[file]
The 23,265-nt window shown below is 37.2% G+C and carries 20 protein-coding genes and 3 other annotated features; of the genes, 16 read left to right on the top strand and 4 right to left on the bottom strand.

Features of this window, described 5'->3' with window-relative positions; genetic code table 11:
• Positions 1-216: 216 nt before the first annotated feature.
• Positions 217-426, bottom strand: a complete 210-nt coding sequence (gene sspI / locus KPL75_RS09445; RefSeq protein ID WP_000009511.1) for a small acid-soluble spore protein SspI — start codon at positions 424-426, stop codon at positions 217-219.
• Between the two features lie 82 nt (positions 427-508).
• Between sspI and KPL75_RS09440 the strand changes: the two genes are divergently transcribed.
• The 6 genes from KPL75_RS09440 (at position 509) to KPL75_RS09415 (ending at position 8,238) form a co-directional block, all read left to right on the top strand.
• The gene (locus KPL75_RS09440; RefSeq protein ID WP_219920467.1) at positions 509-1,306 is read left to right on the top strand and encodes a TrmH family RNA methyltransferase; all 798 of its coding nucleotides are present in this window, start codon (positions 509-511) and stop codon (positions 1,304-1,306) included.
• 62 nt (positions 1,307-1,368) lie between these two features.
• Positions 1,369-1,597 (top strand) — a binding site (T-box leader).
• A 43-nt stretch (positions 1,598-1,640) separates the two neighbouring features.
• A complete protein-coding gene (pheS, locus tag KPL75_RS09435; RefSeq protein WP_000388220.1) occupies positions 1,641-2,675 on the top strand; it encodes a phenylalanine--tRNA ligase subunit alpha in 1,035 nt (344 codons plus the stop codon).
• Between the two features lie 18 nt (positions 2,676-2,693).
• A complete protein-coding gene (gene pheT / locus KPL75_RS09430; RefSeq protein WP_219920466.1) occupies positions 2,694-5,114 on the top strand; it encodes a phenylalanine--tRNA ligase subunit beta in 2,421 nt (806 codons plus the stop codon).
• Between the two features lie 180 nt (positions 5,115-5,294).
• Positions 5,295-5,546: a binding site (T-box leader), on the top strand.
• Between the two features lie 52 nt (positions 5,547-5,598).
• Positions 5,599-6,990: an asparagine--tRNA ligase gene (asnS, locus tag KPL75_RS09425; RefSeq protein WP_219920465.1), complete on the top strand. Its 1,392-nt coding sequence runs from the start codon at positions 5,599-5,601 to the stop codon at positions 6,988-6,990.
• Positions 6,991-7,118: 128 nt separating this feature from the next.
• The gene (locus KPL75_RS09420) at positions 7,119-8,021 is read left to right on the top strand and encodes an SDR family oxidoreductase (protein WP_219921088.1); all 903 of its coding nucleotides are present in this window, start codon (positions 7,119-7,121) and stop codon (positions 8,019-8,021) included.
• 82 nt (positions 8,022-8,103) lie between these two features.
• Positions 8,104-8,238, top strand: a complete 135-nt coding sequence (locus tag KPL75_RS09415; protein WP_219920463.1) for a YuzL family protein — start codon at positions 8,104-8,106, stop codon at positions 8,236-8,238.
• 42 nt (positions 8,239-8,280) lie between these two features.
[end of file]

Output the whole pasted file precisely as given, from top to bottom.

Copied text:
The 23,265-nt window shown below is 37.2% G+C and carries 20 protein-coding genes and 3 other annotated features; of the genes, 16 read left to right on the top strand and 4 right to left on the bottom strand.

Features of this window, described 5'->3' with window-relative positions; genetic code table 11:
• Positions 1-216: 216 nt before the first annotated feature.
• Positions 217-426, bottom strand: a complete 210-nt coding sequence (gene sspI / locus KPL75_RS09445; RefSeq protein ID WP_000009511.1) for a small acid-soluble spore protein SspI — start codon at positions 424-426, stop codon at positions 217-219.
• Between the two features lie 82 nt (positions 427-508).
• Between sspI and KPL75_RS09440 the strand changes: the two genes are divergently transcribed.
• The 6 genes from KPL75_RS09440 (at position 509) to KPL75_RS09415 (ending at position 8,238) form a co-directional block, all read left to right on the top strand.
• The gene (locus KPL75_RS09440; RefSeq protein ID WP_219920467.1) at positions 509-1,306 is read left to right on the top strand and encodes a TrmH family RNA methyltransferase; all 798 of its coding nucleotides are present in this window, start codon (positions 509-511) and stop codon (positions 1,304-1,306) included.
• 62 nt (positions 1,307-1,368) lie between these two features.
• Positions 1,369-1,597 (top strand) — a binding site (T-box leader).
• A 43-nt stretch (positions 1,598-1,640) separates the two neighbouring features.
• A complete protein-coding gene (pheS, locus tag KPL75_RS09435; RefSeq protein WP_000388220.1) occupies positions 1,641-2,675 on the top strand; it encodes a phenylalanine--tRNA ligase subunit alpha in 1,035 nt (344 codons plus the stop codon).
• Between the two features lie 18 nt (positions 2,676-2,693).
• A complete protein-coding gene (gene pheT / locus KPL75_RS09430; RefSeq protein WP_219920466.1) occupies positions 2,694-5,114 on the top strand; it encodes a phenylalanine--tRNA ligase subunit beta in 2,421 nt (806 codons plus the stop codon).
• Between the two features lie 180 nt (positions 5,115-5,294).
• Positions 5,295-5,546: a binding site (T-box leader), on the top strand.
• Between the two features lie 52 nt (positions 5,547-5,598).
• Positions 5,599-6,990: an asparagine--tRNA ligase gene (asnS, locus tag KPL75_RS09425; RefSeq protein WP_219920465.1), complete on the top strand. Its 1,392-nt coding sequence runs from the start codon at positions 5,599-5,601 to the stop codon at positions 6,988-6,990.
• Positions 6,991-7,118: 128 nt separating this feature from the next.
• The gene (locus KPL75_RS09420) at positions 7,119-8,021 is read left to right on the top strand and encodes an SDR family oxidoreductase (protein WP_219921088.1); all 903 of its coding nucleotides are present in this window, start codon (positions 7,119-7,121) and stop codon (positions 8,019-8,021) included.
• 82 nt (positions 8,022-8,103) lie between these two features.
• Positions 8,104-8,238, top strand: a complete 135-nt coding sequence (locus tag KPL75_RS09415; protein WP_219920463.1) for a YuzL family protein — start codon at positions 8,104-8,106, stop codon at positions 8,236-8,238.
• 42 nt (positions 8,239-8,280) lie between these two features.